With snowmen dancing in store windows, shelves packed with ornaments, holiday décor and gifts, not to mention the endless commercials and emails advertising holiday sales and 24/7 holiday tunes on the radio (already!?), it’s beginning to look a lot like Christmas… But the holiday is weeks away! This mad dash to deck the halls earlier and earlier each year is known as the “Christmas creep” and it leaves millions of people wondering when to decorate for Christmas. So we asked the experts — psychologists, time management experts and a tree guru — to weigh in on this hot-button holiday issue. And it turns out there are pros to decorating early and late! Read on for the details.
What’s the most traditional timing for decorating?
Conventional wisdom holds that Christmas decorations should go up on the first day of Advent, the fourth Sunday before Christmas Day. In 2023, that’s Sunday, December 3rd. That said, many folks in the U.S. start decorating for Christmas as early as the day after Halloween. When Axios did a poll of its readership, it found that 55% put up their Christmas tree in the days following Thanksgiving:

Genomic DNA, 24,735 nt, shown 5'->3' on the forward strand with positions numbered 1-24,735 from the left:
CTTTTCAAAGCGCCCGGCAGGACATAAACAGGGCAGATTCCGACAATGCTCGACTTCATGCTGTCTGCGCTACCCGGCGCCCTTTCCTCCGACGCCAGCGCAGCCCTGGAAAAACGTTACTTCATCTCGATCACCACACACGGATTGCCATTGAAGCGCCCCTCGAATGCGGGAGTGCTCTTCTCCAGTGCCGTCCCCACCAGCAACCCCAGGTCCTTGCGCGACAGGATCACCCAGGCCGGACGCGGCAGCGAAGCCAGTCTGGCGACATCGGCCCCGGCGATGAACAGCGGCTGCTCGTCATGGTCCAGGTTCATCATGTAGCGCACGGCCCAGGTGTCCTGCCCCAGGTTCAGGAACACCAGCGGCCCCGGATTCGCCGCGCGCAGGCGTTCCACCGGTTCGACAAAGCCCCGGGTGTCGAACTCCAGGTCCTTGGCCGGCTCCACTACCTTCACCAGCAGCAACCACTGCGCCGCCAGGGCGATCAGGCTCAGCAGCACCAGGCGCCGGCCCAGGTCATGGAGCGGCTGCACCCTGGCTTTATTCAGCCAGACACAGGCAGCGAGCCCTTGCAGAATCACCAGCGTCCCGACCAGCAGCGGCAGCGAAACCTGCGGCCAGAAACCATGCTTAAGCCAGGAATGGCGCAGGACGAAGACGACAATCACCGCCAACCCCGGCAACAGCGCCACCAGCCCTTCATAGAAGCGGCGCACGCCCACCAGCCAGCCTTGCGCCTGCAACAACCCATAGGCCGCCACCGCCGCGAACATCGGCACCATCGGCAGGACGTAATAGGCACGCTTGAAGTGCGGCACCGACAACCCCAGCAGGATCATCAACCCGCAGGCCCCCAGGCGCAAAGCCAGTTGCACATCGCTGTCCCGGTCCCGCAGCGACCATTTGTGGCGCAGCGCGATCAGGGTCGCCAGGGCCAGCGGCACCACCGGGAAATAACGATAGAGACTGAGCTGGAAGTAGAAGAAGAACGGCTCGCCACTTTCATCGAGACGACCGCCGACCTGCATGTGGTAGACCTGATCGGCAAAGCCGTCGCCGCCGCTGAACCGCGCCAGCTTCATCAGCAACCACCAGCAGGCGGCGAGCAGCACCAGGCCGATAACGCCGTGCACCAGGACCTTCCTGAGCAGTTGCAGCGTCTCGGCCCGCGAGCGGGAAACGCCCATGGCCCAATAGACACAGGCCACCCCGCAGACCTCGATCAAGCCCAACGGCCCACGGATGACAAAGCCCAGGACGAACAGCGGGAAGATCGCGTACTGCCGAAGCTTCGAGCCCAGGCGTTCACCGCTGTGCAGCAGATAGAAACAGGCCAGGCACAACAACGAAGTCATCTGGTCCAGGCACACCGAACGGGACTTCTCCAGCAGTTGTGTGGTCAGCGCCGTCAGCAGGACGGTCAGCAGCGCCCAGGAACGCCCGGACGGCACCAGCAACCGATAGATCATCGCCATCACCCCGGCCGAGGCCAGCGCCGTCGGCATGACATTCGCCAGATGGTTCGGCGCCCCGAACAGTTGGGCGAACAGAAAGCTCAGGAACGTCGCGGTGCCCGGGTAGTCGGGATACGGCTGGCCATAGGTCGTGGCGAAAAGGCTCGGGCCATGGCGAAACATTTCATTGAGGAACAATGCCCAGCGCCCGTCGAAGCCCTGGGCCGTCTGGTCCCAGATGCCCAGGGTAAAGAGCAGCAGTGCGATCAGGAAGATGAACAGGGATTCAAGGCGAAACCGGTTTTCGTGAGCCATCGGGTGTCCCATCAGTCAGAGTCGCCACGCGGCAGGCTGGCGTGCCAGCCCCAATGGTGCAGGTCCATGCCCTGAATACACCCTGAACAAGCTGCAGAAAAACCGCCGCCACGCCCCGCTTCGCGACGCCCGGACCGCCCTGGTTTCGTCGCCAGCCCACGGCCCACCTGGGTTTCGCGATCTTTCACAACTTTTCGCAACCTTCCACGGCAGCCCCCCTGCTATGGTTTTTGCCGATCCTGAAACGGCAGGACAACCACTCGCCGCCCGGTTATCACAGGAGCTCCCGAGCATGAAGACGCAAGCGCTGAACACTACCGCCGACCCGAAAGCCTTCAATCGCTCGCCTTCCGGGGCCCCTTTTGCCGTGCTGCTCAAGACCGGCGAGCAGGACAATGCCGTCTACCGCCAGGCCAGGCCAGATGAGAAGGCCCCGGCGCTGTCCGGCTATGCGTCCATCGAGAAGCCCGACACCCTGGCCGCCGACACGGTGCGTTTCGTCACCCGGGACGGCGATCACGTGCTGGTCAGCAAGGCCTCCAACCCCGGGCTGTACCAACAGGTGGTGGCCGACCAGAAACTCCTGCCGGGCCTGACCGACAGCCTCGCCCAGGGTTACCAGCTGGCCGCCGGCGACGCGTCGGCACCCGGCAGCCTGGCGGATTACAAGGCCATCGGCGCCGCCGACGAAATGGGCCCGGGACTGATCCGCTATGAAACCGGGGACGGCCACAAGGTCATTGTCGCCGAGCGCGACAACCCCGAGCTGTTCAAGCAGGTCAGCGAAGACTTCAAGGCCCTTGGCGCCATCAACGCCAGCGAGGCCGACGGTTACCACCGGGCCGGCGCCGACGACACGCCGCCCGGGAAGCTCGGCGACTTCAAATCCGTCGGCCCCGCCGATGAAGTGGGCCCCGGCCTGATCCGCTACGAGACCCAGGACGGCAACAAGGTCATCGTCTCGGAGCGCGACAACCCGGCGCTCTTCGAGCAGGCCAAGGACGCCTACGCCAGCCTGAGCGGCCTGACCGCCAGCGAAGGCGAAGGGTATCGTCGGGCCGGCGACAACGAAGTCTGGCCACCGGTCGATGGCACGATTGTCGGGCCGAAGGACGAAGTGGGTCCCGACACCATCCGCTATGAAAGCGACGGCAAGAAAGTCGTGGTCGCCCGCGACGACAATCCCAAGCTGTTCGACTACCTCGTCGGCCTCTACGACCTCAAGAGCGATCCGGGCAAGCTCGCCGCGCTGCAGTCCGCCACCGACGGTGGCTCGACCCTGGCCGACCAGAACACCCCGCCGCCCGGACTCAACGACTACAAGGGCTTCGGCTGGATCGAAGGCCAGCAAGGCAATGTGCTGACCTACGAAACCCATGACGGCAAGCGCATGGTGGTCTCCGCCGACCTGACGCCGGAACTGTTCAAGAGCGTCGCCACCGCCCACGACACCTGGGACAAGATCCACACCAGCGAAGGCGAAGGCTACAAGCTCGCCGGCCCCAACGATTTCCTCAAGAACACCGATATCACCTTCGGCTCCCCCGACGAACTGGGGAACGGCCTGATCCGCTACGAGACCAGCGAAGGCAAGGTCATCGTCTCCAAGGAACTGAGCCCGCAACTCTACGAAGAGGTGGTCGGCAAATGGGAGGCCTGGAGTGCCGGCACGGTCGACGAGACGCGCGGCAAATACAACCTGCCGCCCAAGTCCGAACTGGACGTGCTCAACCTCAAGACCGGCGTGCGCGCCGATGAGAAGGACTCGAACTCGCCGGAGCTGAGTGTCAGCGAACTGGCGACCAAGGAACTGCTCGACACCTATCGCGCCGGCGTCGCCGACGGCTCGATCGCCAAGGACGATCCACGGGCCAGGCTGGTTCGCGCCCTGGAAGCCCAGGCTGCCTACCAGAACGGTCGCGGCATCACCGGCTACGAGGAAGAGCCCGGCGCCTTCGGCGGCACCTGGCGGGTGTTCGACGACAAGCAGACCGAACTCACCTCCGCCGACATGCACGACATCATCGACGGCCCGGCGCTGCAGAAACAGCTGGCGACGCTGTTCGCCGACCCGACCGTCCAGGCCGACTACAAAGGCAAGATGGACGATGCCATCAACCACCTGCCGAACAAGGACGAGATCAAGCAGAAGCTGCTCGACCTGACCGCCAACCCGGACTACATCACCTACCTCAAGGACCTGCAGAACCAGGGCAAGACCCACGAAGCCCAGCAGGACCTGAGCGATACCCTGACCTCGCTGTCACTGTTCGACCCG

Pioneer Woman Ree Drummond scoffs at that post-Thanksgiving timing: “I’ve never understood my friends and family members who set up their trees the day after (or, egads, the day of!) Thanksgiving,” says Ree. “You have to at least get past December 1, guys! I’ve been known to push it to December 17 or 18—and I’m always proud to be the last one on the block to have my tree up.”
Intrigued by the range of opinion on when to start decorating, we reached out to psychologists to ask for their thoughts on what decorating timing makes people happiest.
The advantages of decorating before December 1
Decorating early lets you lean into the joy
“Between the multisensorial elements and the powerful evocation of memories, holiday decorating is good for the soul,” shares Suzanne Degges-White, PhD, who focuses on emotional transitions and women’s relationships. “Twinkling lights, festive scents, familiar music and the warmth of a hot drink or crackling fire surround our senses to press ‘pause’ on our routines and worries.”